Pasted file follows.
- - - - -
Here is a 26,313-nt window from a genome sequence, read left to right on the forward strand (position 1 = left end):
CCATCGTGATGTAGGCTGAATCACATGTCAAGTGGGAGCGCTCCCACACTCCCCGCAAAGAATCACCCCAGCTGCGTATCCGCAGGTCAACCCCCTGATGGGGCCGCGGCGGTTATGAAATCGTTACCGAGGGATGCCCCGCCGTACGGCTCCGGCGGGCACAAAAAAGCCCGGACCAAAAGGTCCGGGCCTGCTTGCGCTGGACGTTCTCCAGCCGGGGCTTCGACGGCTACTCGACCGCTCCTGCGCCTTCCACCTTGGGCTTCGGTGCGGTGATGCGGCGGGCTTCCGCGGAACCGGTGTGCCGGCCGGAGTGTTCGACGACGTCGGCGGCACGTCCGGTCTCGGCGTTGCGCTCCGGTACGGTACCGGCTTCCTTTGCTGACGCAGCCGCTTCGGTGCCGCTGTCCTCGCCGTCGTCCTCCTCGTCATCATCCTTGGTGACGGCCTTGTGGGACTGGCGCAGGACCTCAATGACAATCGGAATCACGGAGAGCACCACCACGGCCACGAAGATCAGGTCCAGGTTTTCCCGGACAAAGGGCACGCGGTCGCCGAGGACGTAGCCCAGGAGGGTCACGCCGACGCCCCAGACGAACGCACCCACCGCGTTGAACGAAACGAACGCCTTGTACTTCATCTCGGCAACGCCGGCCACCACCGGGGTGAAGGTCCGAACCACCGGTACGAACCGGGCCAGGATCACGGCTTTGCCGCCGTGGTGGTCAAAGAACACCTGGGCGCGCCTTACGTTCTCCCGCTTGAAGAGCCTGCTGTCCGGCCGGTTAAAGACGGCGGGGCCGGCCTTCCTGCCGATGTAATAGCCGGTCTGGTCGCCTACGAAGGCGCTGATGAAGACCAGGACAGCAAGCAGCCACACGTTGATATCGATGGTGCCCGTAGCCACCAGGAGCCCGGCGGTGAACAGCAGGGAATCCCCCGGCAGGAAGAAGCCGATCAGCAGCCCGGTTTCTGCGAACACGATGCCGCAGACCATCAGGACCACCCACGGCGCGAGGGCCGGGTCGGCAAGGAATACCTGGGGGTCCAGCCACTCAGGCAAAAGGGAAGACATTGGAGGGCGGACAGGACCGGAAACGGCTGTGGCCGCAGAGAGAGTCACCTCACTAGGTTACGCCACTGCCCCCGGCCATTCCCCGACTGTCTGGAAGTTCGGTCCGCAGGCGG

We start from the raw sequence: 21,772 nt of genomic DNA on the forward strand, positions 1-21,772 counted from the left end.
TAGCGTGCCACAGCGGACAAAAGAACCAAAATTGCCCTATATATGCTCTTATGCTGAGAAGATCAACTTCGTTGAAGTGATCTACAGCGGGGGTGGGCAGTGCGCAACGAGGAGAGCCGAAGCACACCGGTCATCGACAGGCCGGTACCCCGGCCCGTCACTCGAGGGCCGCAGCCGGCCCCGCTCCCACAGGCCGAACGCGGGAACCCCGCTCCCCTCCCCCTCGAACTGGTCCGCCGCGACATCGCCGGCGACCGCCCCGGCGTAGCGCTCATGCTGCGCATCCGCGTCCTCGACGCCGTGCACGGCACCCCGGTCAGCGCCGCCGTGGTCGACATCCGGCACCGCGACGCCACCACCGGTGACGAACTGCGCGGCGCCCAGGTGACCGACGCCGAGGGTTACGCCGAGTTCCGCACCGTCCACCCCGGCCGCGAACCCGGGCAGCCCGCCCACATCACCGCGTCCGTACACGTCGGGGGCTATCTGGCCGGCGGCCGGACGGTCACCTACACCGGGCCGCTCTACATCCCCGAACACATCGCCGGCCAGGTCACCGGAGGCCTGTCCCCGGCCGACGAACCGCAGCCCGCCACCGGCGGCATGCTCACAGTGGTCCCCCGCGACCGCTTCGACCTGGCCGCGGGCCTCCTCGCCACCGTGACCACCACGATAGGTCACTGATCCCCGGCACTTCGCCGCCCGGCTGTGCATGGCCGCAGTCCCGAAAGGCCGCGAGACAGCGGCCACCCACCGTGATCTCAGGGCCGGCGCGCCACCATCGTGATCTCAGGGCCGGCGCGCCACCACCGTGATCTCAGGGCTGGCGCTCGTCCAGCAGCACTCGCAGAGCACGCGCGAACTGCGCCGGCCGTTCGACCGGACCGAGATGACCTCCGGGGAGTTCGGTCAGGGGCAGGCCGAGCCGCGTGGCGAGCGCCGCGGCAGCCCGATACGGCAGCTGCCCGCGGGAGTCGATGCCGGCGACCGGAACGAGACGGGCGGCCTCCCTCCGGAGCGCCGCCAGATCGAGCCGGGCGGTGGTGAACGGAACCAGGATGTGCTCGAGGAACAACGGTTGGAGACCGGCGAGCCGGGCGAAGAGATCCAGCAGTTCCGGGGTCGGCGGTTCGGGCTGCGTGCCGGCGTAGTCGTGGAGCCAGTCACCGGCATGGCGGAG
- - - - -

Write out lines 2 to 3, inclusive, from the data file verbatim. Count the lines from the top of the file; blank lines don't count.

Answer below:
CCATCGTGATGTAGGCTGAATCACATGTCAAGTGGGAGCGCTCCCACACTCCCCGCAAAGAATCACCCCAGCTGCGTATCCGCAGGTCAACCCCCTGATGGGGCCGCGGCGGTTATGAAATCGTTACCGAGGGATGCCCCGCCGTACGGCTCCGGCGGGCACAAAAAAGCCCGGACCAAAAGGTCCGGGCCTGCTTGCGCTGGACGTTCTCCAGCCGGGGCTTCGACGGCTACTCGACCGCTCCTGCGCCTTCCACCTTGGGCTTCGGTGCGGTGATGCGGCGGGCTTCCGCGGAACCGGTGTGCCGGCCGGAGTGTTCGACGACGTCGGCGGCACGTCCGGTCTCGGCGTTGCGCTCCGGTACGGTACCGGCTTCCTTTGCTGACGCAGCCGCTTCGGTGCCGCTGTCCTCGCCGTCGTCCTCCTCGTCATCATCCTTGGTGACGGCCTTGTGGGACTGGCGCAGGACCTCAATGACAATCGGAATCACGGAGAGCACCACCACGGCCACGAAGATCAGGTCCAGGTTTTCCCGGACAAAGGGCACGCGGTCGCCGAGGACGTAGCCCAGGAGGGTCACGCCGACGCCCCAGACGAACGCACCCACCGCGTTGAACGAAACGAACGCCTTGTACTTCATCTCGGCAACGCCGGCCACCACCGGGGTGAAGGTCCGAACCACCGGTACGAACCGGGCCAGGATCACGGCTTTGCCGCCGTGGTGGTCAAAGAACACCTGGGCGCGCCTTACGTTCTCCCGCTTGAAGAGCCTGCTGTCCGGCCGGTTAAAGACGGCGGGGCCGGCCTTCCTGCCGATGTAATAGCCGGTCTGGTCGCCTACGAAGGCGCTGATGAAGACCAGGACAGCAAGCAGCCACACGTTGATATCGATGGTGCCCGTAGCCACCAGGAGCCCGGCGGTGAACAGCAGGGAATCCCCCGGCAGGAAGAAGCCGATCAGCAGCCCGGTTTCTGCGAACACGATGCCGCAGACCATCAGGACCACCCACGGCGCGAGGGCCGGGTCGGCAAGGAATACCTGGGGGTCCAGCCACTCAGGCAAAAGGGAAGACATTGGAGGGCGGACAGGACCGGAAACGGCTGTGGCCGCAGAGAGAGTCACCTCACTAGGTTACGCCACTGCCCCCGGCCATTCCCCGACTGTCTGGAAGTTCGGTCCGCAGGCGG

We start from the raw sequence: 21,772 nt of genomic DNA on the forward strand, positions 1-21,772 counted from the left end.